Member for Western Victoria
Derryn Hinch’s Justice Party

Open Courts Second Reading Speech

GRIMLEY (Western Victoria) (15:26:38): I also rise today to speak on the Open Courts and Other Acts Amendment Bill 2019. With my background as a police officer I have spent many, many years in the courts. Sometimes we had good results and sometimes we had bad results, having dealt with many, many victims over this time. I can say that many of those victims unfortunately reported their assaults to police in the first instance and in the second instance felt assaulted by the courts, having gone through the sentencing and court process. So I welcome this sense of transparency and openness for the courts. Anything that will help and support victims along the way we are 100 per cent behind. Derryn Hinch’s Justice Party has long supported greater transparency within the legal system. Opening the courts up to greater public and media scrutiny can only have a positive impact on outcomes for victims. What I will say is that the courts are always open to the public. There are some occasions where they may be closed for specific reasons, but as a general principle if you want to go to the courts at any particular time, you can. You can just sit in and look at a case that may or may not interest you. The courts are open to the public most of the time.

The decisions made by the courts are made public. The classic example of this recently was with George Pell, as was mentioned previously. I was one of many, many thousands of people that watched with interest the proceedings unfold before our eyes. When I was sitting with somebody who did not really understand the court process it was fascinating to hear their feedback on the judge’s comments and remarks. They were not aware that this was how courts and judges make their decisions. Having been a police officer I was fully aware of the decisions, the principles and the sentencing practices, but it was interesting to hear another person’s perspective, someone who had no idea about the court system. In that regard, having that openness and transparency for the courts can only be a good thing. It can only educate the general public as to how these decisions are made, albeit sometimes insufficiently. I was in the Ballarat Magistrates Court recently, before I changed careers and came into this role. I sat through a magistrate’s hearing, and during his decision I found it fascinating that he made mention of the fact that community correction orders were a complete and utter failure of the system. For a magistrate to say that in a public forum I thought was quite remarkable, and it just indicates that more work needs to be done for our justice system to improve. As someone who has worked closely with victims and their families throughout the sentencing process, I can appreciate the empowering effect that more transparency within the courts can have. Like I said before, the decisions made by the courts are always public and the information should also be available to the public. The Open Courts and Other Acts Amendment Bill 2019 is the first step in implementing the legislative recommendations of the 2017 Open Courts Act review. This bill keeps in place laws that currently work, such as those which relate to the Children’s Court, while addressing deficiencies within other parts of the legal system. I also welcome the changes to broadcasting laws in the courts that this bill addresses.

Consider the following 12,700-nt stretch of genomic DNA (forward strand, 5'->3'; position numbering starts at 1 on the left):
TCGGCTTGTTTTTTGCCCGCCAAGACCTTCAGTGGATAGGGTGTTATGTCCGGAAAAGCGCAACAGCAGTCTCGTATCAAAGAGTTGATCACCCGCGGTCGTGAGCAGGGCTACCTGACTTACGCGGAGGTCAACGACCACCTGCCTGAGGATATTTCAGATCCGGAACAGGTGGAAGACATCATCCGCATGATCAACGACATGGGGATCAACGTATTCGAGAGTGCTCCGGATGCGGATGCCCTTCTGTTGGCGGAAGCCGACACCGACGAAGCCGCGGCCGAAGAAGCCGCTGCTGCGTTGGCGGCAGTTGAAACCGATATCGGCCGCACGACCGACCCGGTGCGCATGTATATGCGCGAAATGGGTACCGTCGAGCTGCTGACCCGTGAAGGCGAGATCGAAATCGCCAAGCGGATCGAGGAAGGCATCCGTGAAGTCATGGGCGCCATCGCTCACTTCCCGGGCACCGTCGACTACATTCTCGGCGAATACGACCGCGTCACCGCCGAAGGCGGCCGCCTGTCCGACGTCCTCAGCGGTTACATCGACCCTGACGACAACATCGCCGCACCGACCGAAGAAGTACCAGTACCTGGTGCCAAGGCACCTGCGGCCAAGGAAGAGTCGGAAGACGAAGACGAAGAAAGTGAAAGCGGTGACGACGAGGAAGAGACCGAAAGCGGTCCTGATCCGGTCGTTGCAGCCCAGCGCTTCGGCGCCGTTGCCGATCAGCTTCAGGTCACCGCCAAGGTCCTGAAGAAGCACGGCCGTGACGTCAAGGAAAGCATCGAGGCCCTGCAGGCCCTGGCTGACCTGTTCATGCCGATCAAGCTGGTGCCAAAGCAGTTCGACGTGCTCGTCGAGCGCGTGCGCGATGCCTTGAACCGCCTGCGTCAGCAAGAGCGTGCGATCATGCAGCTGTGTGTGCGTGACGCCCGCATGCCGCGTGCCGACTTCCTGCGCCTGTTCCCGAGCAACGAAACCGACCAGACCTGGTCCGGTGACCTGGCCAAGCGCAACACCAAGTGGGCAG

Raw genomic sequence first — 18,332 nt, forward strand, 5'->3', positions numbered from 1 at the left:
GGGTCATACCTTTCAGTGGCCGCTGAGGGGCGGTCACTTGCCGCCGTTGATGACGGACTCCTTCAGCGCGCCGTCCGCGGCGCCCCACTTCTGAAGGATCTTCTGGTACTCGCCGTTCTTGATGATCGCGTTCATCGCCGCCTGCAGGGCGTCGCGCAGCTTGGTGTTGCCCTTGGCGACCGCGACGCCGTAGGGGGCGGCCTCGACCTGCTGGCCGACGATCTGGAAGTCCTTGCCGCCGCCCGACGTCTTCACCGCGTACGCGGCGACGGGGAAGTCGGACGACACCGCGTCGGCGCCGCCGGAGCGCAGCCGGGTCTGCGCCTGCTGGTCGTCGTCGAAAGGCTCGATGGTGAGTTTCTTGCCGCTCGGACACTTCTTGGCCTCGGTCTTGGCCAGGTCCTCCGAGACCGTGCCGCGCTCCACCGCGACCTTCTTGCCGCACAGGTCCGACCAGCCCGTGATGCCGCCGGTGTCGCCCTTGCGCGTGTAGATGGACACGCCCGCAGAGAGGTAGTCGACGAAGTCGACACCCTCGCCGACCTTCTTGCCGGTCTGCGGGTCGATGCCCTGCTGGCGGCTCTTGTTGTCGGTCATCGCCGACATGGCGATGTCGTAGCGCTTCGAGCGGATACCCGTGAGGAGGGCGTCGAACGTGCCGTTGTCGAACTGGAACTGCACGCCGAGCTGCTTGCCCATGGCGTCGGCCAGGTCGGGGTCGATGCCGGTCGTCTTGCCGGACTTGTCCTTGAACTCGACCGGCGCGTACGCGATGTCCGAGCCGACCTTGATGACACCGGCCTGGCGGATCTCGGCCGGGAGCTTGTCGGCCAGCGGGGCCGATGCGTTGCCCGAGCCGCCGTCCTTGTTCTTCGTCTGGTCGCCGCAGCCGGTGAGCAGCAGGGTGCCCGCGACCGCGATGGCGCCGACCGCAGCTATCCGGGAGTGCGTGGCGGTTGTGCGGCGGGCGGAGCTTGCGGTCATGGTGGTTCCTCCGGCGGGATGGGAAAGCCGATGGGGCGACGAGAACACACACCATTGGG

As a result of these changes, high-profile cases will not be the only ones which are publicised, like I mentioned before. I welcome the basic changes to suppression orders that this bill achieves. For too long suppression orders have favoured the rights of perpetrators over victims. As Mr O’Donohue said before in relation to suppression orders, Victoria has over the past eight years been the state within Australia with the highest percentage of suppression orders granted, at around 50 per cent of all suppression orders. Perhaps we should look at changing our number plates from ‘The Education State’ to ‘The Suppression Order State’. The changes to suppression orders within this bill will ensure that victims of all crimes are legally able to share their story without being prosecuted alongside their perpetrator. Now that is empowering. However, there is still a lot of work to do for Victoria to move away from being the suppression order state. It is interesting to note for you those of you that follow the courts on social media that they have become far more transparent and open in publicising information based on their sentencing practices and principles.

I follow the Magistrates Court, the County Court and the Supreme Court on Twitter, and they have a number of tutorials, fact sheets and information available to the public which enlightens people like me about their practices. It goes back to the old adage that knowledge is power. The more knowledge you have of the practices and processes of the courts, the more you can understand the decisions that they come to. However, having said that, as we have heard more recently, it is hard to understand some of the decisions and sentences that have been handed down in more recent times. So, like I said, there is more work to be done. Whilst I support the majority of this bill, because I believe it is a step in the right direction, I note that it does not legislate all the recommendations of the review. Having said that, we will be supporting this bill.


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